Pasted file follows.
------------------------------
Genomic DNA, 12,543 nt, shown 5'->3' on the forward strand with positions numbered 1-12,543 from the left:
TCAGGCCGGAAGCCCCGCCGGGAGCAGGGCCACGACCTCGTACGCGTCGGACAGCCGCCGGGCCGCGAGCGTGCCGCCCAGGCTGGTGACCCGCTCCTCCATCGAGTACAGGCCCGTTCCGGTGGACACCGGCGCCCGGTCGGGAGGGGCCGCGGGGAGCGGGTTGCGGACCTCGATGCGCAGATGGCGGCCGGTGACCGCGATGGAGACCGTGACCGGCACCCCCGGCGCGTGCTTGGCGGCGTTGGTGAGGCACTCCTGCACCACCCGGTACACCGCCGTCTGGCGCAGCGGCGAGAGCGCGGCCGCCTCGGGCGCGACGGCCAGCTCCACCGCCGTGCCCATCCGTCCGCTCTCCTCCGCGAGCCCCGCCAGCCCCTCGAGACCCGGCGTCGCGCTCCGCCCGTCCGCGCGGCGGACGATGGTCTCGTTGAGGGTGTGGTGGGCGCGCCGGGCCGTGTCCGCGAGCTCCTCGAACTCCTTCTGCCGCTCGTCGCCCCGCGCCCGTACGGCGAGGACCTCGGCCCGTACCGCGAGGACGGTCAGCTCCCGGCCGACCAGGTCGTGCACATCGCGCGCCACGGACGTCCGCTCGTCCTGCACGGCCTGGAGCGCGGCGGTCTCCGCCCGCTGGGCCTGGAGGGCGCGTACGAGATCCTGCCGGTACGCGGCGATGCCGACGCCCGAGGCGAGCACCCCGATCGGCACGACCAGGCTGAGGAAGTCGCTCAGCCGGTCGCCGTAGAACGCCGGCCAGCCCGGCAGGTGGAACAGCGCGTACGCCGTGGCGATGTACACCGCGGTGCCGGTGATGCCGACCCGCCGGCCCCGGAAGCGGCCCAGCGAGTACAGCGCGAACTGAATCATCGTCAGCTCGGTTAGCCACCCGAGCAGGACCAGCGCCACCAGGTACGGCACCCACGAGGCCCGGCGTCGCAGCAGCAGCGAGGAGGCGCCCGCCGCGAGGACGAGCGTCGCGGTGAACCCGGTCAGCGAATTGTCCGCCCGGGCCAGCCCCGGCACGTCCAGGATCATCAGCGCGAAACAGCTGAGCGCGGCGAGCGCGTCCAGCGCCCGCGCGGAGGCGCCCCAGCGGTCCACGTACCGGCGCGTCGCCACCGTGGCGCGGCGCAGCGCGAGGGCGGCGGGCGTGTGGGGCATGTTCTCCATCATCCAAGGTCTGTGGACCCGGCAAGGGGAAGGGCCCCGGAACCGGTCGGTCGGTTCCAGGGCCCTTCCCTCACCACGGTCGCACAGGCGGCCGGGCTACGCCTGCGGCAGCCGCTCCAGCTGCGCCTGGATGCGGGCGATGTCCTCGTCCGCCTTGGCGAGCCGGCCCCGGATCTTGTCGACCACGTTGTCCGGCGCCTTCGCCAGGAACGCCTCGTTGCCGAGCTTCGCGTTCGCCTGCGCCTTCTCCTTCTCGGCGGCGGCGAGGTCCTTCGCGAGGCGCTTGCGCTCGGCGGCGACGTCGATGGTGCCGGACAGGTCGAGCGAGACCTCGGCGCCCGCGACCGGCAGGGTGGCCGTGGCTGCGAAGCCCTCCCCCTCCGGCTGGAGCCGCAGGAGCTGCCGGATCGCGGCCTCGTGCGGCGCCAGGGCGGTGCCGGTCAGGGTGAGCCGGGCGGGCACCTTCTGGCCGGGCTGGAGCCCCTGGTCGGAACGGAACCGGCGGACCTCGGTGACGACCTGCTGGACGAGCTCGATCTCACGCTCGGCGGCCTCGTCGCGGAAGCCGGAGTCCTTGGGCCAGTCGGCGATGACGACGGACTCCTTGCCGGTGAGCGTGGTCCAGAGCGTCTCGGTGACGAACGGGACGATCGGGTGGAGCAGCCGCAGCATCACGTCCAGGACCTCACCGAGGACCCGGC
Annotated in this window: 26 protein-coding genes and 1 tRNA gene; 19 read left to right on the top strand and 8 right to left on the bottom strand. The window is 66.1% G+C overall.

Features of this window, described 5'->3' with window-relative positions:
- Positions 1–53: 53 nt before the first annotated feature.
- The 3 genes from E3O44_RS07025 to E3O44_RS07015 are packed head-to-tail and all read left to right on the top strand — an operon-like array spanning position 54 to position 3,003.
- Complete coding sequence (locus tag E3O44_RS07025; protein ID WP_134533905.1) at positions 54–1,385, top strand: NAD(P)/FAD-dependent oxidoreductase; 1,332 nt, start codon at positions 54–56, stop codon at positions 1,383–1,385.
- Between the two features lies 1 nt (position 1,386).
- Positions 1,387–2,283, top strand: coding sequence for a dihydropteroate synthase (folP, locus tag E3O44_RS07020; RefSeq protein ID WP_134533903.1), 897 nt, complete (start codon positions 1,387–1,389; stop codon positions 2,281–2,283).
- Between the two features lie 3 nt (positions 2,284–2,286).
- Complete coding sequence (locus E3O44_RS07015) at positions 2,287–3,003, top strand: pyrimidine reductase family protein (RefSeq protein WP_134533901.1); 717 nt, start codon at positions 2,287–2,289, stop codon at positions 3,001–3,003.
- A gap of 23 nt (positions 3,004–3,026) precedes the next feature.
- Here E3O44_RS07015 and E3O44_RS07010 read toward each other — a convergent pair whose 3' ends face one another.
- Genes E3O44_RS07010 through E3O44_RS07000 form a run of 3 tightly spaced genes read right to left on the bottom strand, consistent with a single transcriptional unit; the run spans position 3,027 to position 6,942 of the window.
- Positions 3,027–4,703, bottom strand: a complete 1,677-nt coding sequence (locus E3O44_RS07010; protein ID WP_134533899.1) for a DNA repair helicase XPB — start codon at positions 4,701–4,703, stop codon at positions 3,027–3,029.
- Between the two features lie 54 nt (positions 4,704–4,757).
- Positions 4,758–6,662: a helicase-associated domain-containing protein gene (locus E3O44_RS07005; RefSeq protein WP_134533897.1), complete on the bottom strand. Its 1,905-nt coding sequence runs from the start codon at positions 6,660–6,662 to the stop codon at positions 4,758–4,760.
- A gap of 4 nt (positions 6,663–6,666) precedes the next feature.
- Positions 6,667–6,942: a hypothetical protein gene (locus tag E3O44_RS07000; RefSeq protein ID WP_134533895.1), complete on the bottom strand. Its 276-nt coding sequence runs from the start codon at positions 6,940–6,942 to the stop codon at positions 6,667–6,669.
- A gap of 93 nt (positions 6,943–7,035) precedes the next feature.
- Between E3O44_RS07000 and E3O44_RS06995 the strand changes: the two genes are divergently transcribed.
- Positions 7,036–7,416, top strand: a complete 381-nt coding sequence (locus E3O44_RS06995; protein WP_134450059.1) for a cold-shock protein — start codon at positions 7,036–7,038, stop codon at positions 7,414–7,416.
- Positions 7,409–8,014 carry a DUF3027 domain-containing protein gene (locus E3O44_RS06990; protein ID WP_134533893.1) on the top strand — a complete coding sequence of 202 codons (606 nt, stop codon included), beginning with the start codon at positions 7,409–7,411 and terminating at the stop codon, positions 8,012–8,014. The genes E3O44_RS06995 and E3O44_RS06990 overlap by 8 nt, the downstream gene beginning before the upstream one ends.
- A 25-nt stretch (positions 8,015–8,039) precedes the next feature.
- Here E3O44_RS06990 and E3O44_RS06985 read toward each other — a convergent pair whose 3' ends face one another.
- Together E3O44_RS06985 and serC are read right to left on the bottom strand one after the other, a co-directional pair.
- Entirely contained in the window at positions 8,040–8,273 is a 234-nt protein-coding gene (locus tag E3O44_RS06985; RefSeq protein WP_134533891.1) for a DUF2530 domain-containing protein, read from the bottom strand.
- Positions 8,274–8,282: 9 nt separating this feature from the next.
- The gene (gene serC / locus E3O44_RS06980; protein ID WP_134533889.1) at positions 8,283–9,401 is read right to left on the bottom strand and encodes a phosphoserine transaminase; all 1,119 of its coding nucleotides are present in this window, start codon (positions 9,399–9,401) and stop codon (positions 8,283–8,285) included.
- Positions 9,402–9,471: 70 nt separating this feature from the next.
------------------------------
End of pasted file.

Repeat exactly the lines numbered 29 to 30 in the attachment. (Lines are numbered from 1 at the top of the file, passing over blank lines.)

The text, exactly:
- The gene (gene serC / locus E3O44_RS06980; protein ID WP_134533889.1) at positions 8,283–9,401 is read right to left on the bottom strand and encodes a phosphoserine transaminase; all 1,119 of its coding nucleotides are present in this window, start codon (positions 9,399–9,401) and stop codon (positions 8,283–8,285) included.
- Positions 9,402–9,471: 70 nt separating this feature from the next.